At the same time Apple asked me to pay for the same functionality and their ecosystem's attractiveness started getting shittier. Since then, with similar actions, Tim Cook switched increasingly more of my activities from Apple's increasingly-hostile and toxic ecosystem to almost anywhere else.

tokamak-teapot55 minutes ago

Apple seem to believe what you’re talking about is supported via Home Sharing [1]. I have attempted to get this to work with a little success but I wonder if it was too little too late for you?


voytec43 minutes ago

Too late. I have called Apple's support when they did this and they told me that there was no way to still use such functionality without paying for online Apple Music. They would serve me copies of some of my previously LAN-shared music from the internet.

For some reasons, which I don't recall, it was supposed to be some - not all - music from my original CDs, ripped by me under law allowing to have digital copies of owned audio CDs.

friend_and_foe32 minutes ago

I don't know why anyone is surprised. Apple's entire business model is trapping unwitting potential customers.

Orlan2 hours ago

Perhaps there were special deals in place for high profile podcasts?

I’ve never used the Apple Podcast app, and only learned about the Apple only features while listening to John Carreyrou‘s podcast during the Theranos trial. They had member only episodes (paid) which were only accesible using Apple’s app, but they also had a public RSS feed which excluded those members only episodes.

jjcon2 hours ago

The best part is how Apple Podcasts had a 1.x star rating in the App Store so they gamed the system in a way that would get any other app kicked off - they prompted people for reviews making them think they were rating specific podcasts and not the app

chrisoverzero2 hours ago

> We weren’t able to track down a copy of the prompt ourselves to confirm when and where it appears or what it looks like — which seems important if people are getting confused […]

This is speculation presented as news. The confusion certainly appears to be real, but there's no actual investigative reporting.

howinteresting1 hour ago

Wait -- there are podcasts you just can't listen to if you don't have an Apple device? That's beyond absurd.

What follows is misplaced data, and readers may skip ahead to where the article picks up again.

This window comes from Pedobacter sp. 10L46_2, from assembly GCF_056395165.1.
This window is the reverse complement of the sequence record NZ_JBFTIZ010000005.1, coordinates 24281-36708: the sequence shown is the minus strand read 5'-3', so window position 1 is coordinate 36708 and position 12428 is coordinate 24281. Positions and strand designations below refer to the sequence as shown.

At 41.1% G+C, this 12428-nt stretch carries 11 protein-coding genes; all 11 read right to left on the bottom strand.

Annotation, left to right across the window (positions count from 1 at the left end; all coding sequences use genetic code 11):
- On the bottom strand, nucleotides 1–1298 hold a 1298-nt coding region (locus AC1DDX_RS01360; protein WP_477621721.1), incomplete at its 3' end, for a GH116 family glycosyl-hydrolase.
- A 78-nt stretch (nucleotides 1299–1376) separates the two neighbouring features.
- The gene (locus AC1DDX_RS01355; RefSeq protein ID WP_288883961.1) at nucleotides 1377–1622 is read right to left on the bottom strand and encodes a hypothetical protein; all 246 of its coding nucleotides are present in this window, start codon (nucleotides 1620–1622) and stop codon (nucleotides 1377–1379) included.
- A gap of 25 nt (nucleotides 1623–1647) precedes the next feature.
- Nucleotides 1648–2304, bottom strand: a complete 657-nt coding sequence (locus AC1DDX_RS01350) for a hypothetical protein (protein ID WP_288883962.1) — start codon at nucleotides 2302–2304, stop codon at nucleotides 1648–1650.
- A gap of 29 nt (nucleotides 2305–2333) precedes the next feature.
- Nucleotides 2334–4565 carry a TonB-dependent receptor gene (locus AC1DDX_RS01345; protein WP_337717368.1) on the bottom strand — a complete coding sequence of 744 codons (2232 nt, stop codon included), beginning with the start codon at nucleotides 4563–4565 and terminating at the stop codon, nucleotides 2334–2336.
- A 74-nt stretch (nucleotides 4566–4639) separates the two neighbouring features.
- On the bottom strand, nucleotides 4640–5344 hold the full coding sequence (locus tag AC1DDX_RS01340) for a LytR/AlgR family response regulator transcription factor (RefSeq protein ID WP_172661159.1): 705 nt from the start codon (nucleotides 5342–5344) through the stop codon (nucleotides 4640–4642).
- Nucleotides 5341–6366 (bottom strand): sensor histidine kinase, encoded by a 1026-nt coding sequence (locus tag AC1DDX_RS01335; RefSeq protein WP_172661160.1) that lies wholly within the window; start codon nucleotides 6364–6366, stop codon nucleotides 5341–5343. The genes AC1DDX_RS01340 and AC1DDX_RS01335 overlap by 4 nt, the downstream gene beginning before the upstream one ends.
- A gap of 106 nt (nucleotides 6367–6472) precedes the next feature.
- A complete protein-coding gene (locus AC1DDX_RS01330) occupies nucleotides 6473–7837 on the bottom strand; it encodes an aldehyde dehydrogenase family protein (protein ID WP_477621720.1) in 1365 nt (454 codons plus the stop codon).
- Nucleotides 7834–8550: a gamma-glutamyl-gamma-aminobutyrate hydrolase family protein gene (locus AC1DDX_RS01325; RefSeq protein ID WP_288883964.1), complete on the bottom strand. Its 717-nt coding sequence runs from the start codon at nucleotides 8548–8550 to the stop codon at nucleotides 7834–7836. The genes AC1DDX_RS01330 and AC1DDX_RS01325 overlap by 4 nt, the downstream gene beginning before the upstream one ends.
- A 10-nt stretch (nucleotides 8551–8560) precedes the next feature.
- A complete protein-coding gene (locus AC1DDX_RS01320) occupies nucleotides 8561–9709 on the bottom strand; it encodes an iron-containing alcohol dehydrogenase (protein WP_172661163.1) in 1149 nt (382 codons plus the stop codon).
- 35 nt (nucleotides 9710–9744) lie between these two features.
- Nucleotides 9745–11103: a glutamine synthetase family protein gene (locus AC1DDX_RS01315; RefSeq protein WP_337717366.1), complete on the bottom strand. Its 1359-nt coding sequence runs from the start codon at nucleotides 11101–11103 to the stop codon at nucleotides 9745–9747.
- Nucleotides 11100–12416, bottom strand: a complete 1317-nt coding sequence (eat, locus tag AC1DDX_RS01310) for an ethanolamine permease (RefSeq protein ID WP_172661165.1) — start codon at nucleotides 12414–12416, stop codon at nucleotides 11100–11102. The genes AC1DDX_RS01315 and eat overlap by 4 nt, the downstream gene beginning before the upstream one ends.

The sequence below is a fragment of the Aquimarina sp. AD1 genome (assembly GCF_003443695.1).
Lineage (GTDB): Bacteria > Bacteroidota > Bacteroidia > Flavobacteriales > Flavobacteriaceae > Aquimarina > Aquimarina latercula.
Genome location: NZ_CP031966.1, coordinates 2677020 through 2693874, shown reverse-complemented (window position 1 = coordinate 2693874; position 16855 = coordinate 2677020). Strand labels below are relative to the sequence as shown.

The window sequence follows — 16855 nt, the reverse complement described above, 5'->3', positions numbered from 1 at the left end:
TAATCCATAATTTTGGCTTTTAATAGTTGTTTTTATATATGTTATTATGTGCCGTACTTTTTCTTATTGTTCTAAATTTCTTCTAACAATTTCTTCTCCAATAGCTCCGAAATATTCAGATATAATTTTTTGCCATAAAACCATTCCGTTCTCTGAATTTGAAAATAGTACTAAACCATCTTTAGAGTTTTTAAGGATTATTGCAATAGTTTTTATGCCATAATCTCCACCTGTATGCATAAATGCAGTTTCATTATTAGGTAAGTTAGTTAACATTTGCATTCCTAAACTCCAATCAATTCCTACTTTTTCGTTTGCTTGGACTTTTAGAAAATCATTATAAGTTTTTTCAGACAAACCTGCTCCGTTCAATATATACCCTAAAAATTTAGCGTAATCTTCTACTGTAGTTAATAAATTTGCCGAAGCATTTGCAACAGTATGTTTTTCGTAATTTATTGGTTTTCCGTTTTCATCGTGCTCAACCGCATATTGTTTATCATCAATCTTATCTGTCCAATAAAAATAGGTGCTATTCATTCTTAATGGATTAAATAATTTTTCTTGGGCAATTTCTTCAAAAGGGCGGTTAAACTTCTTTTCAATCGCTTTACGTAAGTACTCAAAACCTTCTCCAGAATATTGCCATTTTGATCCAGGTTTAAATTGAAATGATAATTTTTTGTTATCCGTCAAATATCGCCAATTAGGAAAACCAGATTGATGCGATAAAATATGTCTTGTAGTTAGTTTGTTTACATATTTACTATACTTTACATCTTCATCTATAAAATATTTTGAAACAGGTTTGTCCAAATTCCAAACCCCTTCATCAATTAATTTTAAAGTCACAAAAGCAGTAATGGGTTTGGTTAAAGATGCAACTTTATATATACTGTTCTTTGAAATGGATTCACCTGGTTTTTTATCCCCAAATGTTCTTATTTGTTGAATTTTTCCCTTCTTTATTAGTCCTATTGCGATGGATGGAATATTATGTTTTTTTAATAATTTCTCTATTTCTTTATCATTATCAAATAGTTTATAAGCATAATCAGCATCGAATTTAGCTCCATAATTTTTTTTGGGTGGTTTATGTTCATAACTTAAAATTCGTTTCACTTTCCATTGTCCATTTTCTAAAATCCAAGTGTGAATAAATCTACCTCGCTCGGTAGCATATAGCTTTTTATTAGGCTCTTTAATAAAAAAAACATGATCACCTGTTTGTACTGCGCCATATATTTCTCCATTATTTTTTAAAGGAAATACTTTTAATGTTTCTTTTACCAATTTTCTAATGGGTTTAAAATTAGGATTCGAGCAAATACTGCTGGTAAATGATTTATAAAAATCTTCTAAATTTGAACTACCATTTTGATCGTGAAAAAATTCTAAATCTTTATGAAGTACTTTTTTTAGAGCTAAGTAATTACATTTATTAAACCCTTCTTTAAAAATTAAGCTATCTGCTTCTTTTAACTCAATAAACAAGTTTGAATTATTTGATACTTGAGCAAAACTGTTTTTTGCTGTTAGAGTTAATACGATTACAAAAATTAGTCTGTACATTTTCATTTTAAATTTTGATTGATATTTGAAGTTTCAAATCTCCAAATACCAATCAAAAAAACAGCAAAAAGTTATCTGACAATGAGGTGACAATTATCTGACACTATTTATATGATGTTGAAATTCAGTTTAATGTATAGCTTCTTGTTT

theshrike7954 minutes ago

There are also podcasts you can only listen to on Spotify. Also absurd.

oezi41 minutes ago

Enough podcasts to listen to that aren't on any of these platforms.

Give me RSS or death.

jxdxbx2 hours ago

Apple Podcasts does not have a silence-trimming feature, which is reason enough to not use it.

It would be nice if you could have a single podcast RSS backend with multiple client apps, like you can with text RSS.

joeconway51 minutes ago

Almost every podcast client has OPML export there is no need for a single backend to host that. Such a service would like end up awful, like Feedly

vmoore2 hours ago

I deliberately don't use any of Apple's services, even though I own an iPhone. The only thing I use is the App Store, and even then I'm a minimalist as to what I install. If I want to listen to podcasts, I use the VLC Player app, and grab the podcast from the Podcast's official site, and then use iTunes to transfer the .MP3 to VLC, over USB.

Cause I'm oldskool like that. If the podcast in question doesn't have a site where I can download episodes at my leisure, I send a friendly e-mail to the podcast asking them to provide downloadable MP3s so I can avoid the vendor lock-in of Apple and other companies (who also build a profile of your listening habits, because they chant they need it for 'improvements to our service').

harshitaneja2 hours ago

I appreciate the sentiment of not wanting to give into vendor lock-in for convenience but why manually download podcasts and go through the whole process when you can use RSS and ask podcasters to keep supporting RSS feeds?

You get good ergonomics while still keeping the process decentralized and without vendor lock-ins?

EvanAnderson2 hours ago

I agree-- RSS feeds are wonderful. I just wish more podcasts kept a complete feed. I'm a "completionist" and it turns me off when I have to scrape episode archive pages to get download links for past episodes that have dropped off the RSS feed. That's the biggest barrier for me to start listening to a new podcast.

I own an iPhone but also don't use Apple's built-in functionality unless the feature supports standards-based services can self-host (CalDAV, IMAP, etc).

I pull podcasts into my forked version of tt-rss[0] and use a script to pull down the enclosures onto my local webserver. I play the episodes using Safari (which, admittedly, is a sub-optimal experience) on my iPhone. (In my dreams I'd write an HTML5 front-end to play episodes, mark them to retain after listening, keep bookmarks, etc...)


harshitaneja1 hour ago

I feel you. Even though I am more okay with the transience of the feeds.

I have a similar setup but running on my cloud VM and using my custom scripts and apps. I have built a CLI client but not gotten around to mobile apps yet. Hope to finish work on a proper self hosted server and a suite of applications for desktop and mobile for the same and open source it.

nofreelunch1 hour ago

That is so much work to go through when you could just buy an android instead of an iphone!

I don't see how this could possibly provide you any benefit besides some sort of glib satisfaction. You don't want to support apple but still give them money to use their devices.